For a tank diameter of approximately two-hundred inches, the required tank gage thickness in the case of aluminum, is only one-tenth of an inch. This results in a very light weight tank that is particularly advantageous for missiles and airplanes, where every pound of weight is important. Due to its light weight construction, the tank is very difficult to support unless it is done in a certain manner. Therefore, the method of support is of particular importance.
All of the shear loads i.e., the vertical, the horizontal side loads, and the torsional moments acting on the baffle structure, enter into the center of the toroidal end members 16 and 17 and are taken out equally between the forward center support structure assembly 18 and the aft outer peripheral attachment fittings 20.
FIGS. 4 to 7 show in greater detail these aft attachment fittings 20 which comprise a family of shear ties 28 and struts 30, that go all the way around the entire outer periphery of the tank shell 14 and carry the tank loads and moments from the aft-half of the tank and distribute them to the fuselage body skin structure 11 comprising the forebody and aft body skins 11A and 11B. The vertical component of the loads and the torsional moments of the tank shell 14 are transmitted to the fuselage skin structure 11 through a shear tie bracket 28 that interconnects a ring frame member 32 or flange of the tank shell 14, with the skin structure 11 of the fuselage 10. The shear tie bracket 28 is a curved member, which is designed to carry only shear loads in the direction of the arrows shown in FIG. 5, and not to carry loads in a direction perpendicular to the direction indicated by the arrows. The function of the curvature in the bracket 28 is so that it will be flexible in the direction perpendicular to the arrow direction, so that if the circumference of the tank shell 14 or its dimensions change with respect to the fuselage skin 11, that the tank changes and fuselage changes will not be reflected in loads in the shear tie brackets 28. Since they go all the way around the tank shell 16, the weight of the tank is carried in shear out to the skin 11 of the airplane. With the aircraft sitting on the ground, the vertical downward vector of the tank weight is reacted by or taken out in shear by those tie brackets 28 which are on the sides of the tank; and those brackets 28 above and below the tank, would not carry any loads, but merely flex. The tie brackets 28, which are above and below the tank, would function to take out the horizontal shear or side loads of the tank. Therefore, the shear tie brackets 28 will take out any combination of horizontal or vertical shear loads, and also those due to torsion.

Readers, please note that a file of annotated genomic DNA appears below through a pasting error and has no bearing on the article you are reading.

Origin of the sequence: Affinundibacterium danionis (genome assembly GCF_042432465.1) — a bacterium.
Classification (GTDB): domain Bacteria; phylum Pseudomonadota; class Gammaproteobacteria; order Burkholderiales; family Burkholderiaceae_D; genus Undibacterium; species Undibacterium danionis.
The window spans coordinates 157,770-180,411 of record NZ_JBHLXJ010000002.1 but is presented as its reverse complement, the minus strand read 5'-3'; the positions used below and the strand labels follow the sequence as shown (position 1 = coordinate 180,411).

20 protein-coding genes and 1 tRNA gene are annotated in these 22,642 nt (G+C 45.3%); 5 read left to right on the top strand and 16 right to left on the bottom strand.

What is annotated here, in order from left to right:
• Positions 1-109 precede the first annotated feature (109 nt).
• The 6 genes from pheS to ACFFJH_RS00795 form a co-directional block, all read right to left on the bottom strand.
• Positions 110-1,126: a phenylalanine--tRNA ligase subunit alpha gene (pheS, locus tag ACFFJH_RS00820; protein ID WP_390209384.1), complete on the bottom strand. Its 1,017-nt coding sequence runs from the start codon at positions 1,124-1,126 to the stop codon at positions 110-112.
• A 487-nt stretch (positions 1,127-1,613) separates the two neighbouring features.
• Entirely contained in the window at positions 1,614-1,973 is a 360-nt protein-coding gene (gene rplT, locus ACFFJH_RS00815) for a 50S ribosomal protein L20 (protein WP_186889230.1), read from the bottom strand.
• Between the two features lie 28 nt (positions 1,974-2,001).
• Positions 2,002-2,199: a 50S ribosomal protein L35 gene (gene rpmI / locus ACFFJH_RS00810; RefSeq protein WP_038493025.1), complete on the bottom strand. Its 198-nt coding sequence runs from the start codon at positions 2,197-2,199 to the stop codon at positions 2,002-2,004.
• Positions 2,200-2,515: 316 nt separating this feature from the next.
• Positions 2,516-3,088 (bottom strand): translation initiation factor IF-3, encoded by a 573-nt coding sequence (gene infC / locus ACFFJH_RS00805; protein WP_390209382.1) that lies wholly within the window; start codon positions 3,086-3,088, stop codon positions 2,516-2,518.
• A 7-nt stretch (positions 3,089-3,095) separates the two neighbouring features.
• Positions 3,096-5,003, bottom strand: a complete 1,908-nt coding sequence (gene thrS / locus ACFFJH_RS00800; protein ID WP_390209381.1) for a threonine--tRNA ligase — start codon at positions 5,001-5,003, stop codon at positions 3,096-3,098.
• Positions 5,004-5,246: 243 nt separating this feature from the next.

The fore and aft component of the tank loads gets into the longitudinal stringers 34 of the fuselage, through a circumferential series of struts 30, positioned around the inner periphery of the fuselage 10; and from there, the load enters the body shell or skin structure 11 of the fuselage 10. Each of the strut members 30, at its forward end, is connected at 31 to the ring frame member 32 of the tank shell 14 and at its other end it is connected at 37 on the center line of the longitudinal stringer 34. A strut mounting bracket 35 is attached to the longitudinal stringers 34, all the way around the fuselage 10. The longitudinal axis of the struts 30 are aligned as shown in FIG. 1 by the forward converging dash-dot-dot lines 36 from the struts 30 to the conical forward support 19, to intersect approximately in the plane of the cover plate 24; and in this way, all the vertical shear loads will be carried by the shear ties 28 and the struts 30 need carry the fore and aft loads of the tank shel 14, which in turn are introduced right into each longitudinal stringer 34 of the fuselage 10.